Although they can be a critical part of an organization’s success strategy, shows and conventions—like the recent ISSA Show North America 2022 held in Chicago—often consume an enormous amount of upfront planning, time, and expense. Far too often, attendees fall short on the after-event follow-up. This lack of action is a significant flaw, as success is based on turning contacts and opportunities found at the show into relationships and sales.
Create a follow-up plan
Returning from a convention can feel overwhelming since business doesn’t pause when you’re out of the office. Even though you’ll be busy going through voicemail messages and email inboxes and “putting out fires” in terms of business issues that came up when you were gone, it’s valuable to set aside some time to follow up with fellow show attendees.
One successful follow-up strategy begins by assigning the contacts you met at the show one of three colors (red, yellow, and green for the purposes of this example, but any three identifiers will work). For the green list, include all the first-priority opportunities you encountered, such as someone you connected well with or a person with an urgent tie-in to green cleaning.
Because the green list is the highest priority, make sure to record any important information before you forget it. This can be as simple as what business issues your contact expressed the most interest in or any personal information they shared, such as if they have kids or follow a specific sports team. Since business in the cleaning industry is about relationships, unless you have a perfect memory, write this information down or put it in a customer relationship management (CRM) system.
At the other end of the spectrum is the red list, which is made up of the contacts deemed unnecessary for follow-up. No doubt you graciously accepted a business card from someone even though you had no interest in connecting further with them. While inputting these contacts into a CMR tool might be valuable, these are the ones to put aside and only pursue if you have the time and energy to do so.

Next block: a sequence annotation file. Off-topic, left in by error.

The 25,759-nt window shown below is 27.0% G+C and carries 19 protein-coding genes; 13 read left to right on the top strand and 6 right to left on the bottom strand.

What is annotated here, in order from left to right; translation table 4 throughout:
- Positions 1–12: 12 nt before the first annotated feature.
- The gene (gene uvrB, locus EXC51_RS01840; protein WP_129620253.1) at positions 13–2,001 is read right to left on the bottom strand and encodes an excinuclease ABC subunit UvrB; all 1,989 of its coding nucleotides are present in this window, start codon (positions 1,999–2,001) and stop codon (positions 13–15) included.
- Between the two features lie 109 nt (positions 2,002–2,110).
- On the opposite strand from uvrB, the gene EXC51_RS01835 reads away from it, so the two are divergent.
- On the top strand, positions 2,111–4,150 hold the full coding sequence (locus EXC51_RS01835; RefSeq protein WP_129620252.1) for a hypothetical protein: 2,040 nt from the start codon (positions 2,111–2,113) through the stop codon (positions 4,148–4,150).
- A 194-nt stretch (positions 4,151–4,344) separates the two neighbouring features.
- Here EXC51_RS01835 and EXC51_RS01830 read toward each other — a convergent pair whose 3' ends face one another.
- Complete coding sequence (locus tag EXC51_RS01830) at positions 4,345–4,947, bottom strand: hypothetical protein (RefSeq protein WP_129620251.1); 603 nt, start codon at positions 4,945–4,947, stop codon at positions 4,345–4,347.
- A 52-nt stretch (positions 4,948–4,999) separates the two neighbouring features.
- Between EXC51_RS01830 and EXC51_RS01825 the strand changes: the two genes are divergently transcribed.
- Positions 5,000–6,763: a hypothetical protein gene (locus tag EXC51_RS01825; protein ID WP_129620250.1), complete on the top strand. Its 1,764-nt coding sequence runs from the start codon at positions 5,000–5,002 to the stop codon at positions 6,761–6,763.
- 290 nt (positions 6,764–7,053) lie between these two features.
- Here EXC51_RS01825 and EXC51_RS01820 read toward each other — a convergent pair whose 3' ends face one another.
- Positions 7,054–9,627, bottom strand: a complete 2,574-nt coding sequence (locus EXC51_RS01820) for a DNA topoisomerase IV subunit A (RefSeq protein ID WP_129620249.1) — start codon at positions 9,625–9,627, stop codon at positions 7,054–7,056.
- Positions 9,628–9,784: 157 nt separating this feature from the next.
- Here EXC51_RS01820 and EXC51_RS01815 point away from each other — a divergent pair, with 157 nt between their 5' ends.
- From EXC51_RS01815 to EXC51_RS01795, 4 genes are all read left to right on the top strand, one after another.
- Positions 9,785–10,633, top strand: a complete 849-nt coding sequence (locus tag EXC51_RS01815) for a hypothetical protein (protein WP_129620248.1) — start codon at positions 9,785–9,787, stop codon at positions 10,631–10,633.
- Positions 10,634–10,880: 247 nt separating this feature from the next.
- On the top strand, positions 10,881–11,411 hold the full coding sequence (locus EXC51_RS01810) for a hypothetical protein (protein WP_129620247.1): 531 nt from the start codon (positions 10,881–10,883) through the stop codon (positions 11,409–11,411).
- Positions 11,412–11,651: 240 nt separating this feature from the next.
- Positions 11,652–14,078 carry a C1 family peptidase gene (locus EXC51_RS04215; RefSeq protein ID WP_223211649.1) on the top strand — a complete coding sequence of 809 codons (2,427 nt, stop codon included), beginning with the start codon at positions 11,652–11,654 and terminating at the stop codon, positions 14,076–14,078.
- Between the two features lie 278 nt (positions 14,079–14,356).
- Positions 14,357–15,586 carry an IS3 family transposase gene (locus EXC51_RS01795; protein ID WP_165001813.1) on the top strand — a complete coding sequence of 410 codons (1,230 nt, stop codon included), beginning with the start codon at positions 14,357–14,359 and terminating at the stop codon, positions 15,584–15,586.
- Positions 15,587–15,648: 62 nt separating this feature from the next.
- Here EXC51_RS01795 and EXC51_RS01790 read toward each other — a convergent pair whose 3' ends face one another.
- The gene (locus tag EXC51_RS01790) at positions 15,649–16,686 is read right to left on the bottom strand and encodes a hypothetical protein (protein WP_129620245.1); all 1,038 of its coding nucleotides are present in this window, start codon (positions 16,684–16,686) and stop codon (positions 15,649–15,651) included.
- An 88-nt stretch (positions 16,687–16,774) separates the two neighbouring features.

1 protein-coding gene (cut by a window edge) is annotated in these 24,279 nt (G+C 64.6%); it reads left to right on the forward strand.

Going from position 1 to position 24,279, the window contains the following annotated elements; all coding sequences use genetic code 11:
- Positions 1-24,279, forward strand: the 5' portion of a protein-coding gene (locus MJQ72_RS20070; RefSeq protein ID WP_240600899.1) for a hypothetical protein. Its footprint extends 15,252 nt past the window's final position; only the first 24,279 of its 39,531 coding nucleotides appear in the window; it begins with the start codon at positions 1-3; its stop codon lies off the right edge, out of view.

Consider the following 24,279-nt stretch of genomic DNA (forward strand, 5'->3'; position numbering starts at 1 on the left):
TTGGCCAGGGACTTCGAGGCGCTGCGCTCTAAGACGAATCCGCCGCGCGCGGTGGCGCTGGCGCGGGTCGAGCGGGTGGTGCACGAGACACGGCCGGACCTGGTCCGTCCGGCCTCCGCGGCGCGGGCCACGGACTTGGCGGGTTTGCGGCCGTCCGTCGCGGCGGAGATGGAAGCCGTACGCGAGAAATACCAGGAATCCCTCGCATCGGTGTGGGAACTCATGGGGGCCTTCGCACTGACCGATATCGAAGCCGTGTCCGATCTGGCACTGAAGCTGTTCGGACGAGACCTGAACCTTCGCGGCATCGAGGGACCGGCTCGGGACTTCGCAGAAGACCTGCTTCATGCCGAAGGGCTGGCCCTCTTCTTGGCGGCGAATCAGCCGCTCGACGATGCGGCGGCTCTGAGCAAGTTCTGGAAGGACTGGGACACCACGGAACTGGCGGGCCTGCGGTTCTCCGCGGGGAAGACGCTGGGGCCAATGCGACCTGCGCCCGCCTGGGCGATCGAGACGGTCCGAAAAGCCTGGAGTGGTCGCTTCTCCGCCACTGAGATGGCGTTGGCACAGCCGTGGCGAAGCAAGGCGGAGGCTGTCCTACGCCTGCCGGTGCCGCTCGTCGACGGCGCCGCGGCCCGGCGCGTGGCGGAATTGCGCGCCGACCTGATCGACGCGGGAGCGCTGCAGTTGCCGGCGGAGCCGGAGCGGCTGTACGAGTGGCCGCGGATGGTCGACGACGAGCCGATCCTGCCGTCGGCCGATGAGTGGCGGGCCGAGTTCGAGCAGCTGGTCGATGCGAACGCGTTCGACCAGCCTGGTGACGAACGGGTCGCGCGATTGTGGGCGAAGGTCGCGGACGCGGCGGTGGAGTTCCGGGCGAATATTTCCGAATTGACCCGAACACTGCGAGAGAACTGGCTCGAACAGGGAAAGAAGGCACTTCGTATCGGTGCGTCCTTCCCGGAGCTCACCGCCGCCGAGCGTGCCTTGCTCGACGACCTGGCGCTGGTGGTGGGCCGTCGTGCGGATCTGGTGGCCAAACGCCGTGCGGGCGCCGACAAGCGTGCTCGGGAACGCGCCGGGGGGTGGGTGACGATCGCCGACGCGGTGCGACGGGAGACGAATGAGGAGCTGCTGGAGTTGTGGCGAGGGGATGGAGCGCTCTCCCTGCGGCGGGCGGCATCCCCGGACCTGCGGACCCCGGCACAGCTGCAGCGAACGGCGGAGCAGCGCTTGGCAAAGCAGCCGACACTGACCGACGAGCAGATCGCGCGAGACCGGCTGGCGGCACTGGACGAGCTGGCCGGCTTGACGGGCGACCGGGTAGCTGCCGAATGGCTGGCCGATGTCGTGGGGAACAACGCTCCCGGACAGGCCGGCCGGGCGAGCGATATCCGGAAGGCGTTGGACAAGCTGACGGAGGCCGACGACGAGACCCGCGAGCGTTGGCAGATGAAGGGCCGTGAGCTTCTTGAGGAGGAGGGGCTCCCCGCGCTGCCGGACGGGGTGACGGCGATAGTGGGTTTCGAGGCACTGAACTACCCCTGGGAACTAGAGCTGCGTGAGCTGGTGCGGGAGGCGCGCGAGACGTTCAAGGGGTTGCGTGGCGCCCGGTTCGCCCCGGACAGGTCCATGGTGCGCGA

Finally, the yellow list contains the contacts that didn’t make the other two lists. While not a top priority like those on the green list, they are too important to be dismissed like those on the red list.
Focus on green
Send an email to your contacts on the green list as soon as possible. Even if the show has been over for a few weeks, it’s not too late to send a quick email to keep the relationship warm. This email can be as simple as “I really enjoyed meeting you in Chicago and will be following up with a little more information shortly.” Include any personal tidbits such as their interest in sports by hypothetically adding “Go Bears” or something similar. Again, it is about cultivating relationships to ultimately build a business connection. Send contacts on your green list pertinent information to keep moving the business relationship forward. You might also want to follow up your email with a telephone call.
Remember, not every prospect has the same value. For your best chance at success, don’t leave the show follow-up to chance. Plan your follow-up strategy, focus on the green list, and get it done.